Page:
From Alice Paul Institute www.equalrightsamendment.org page:
9. How has the ERA been related to reproductive rights?
The repeated claim of opponents that the ERA has the overt effect of requiring government to allow “abortion on demand” misrepresents existing federal and state laws and court decisions.
In federal courts, including the Supreme Court, a number of restrictive laws dealing with contraception and abortion have been invalidated since the mid–20th century based on the constitutional principles of right of privacy and due process, not equal rights. Roe v. Wade (1973) falls squarely in the middle of a line of court decisions expanding the interpretation of individuals’ constitutional “right to privacy” to protect against excessive governmental reach into certain personal decisions in their lives.
State equal rights amendments have been cited in several state court decisions (e.g., in Connecticut and New Mexico) dealing with a very specific issue – whether a state that provides funding to low-income Medicaid-eligible women for childbirth expenses should also be required to fund medically necessary abortions for women in that program. The courts ruled that the state must fund both of those pregnancy-related procedures if it funds either one, in order to prevent the government from using fiscal pressure to influence a woman’s exercise of her right to make medical decisions about her pregnancy. The New Jersey Supreme Court issued a similar decision based on the right of privacy and equal protection, not on the state constitution’s equal rights guarantee.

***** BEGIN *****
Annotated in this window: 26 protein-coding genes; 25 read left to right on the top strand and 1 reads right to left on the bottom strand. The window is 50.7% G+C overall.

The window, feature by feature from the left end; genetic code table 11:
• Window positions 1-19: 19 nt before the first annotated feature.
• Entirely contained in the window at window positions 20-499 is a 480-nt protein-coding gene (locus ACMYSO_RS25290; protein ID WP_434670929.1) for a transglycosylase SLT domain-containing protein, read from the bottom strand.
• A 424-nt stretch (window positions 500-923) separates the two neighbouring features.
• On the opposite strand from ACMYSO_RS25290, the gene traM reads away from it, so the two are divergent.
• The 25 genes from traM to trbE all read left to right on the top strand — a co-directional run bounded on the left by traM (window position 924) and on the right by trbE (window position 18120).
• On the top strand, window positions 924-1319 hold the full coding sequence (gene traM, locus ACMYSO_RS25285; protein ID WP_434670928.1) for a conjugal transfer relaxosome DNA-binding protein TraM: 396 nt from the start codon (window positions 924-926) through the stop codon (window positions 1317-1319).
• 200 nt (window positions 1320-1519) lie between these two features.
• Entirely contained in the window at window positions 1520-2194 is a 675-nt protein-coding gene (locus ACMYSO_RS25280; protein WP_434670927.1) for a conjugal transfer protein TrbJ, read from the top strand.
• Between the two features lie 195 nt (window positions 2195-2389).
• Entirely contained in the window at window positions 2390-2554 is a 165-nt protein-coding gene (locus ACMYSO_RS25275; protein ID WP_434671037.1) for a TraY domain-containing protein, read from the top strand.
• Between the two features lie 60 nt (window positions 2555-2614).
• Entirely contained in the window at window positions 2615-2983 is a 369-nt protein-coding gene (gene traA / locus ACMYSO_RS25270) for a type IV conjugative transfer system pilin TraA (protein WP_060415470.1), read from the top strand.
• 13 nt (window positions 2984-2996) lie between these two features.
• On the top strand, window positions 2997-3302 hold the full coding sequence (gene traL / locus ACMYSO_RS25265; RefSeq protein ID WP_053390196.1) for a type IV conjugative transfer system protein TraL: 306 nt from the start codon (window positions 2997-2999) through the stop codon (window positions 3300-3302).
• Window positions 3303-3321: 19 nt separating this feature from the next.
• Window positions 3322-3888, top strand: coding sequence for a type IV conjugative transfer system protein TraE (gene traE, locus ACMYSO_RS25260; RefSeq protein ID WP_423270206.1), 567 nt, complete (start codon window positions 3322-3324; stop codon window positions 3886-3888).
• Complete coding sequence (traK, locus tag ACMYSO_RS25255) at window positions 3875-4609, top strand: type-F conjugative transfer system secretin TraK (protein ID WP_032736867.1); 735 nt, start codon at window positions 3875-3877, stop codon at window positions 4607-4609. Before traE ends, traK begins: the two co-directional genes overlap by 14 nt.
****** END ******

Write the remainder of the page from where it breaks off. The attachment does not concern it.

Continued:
The presence or absence of a state ERA or equal protection guarantee does not necessarily correlate with a state’s legal climate for reproductive rights. Despite Pennsylvania’s state ERA, the state Supreme Court decided that restrictions on Medicaid funding of abortions were constitutional. The U.S. Supreme Court in separate litigation (Planned Parenthood v. Casey, 1992) upheld Pennsylvania’s restrictions on abortion under the federal due process clause.
State court decisions on abortion are not conclusive evidence of how federal courts would decide such cases. While some state courts have required Medicaid funding of medically necessary abortions, the U.S. Supreme Court has upheld the constitutionality of the federal “Hyde Amendment,” which prohibits federal government funding of nearly all Medicaid abortions, even medically necessary ones.
Recent Supreme Court decisions on reproductive rights (e.g., Burwell v. Hobby Lobby Stores, Inc., 2014) have raised concerns about the legal vulnerability of women’s right of privacy to have access to contraception as well as abortion.
More information here: equal-rights-amendment-abortion-rights at the WWW.eracoalition.org website.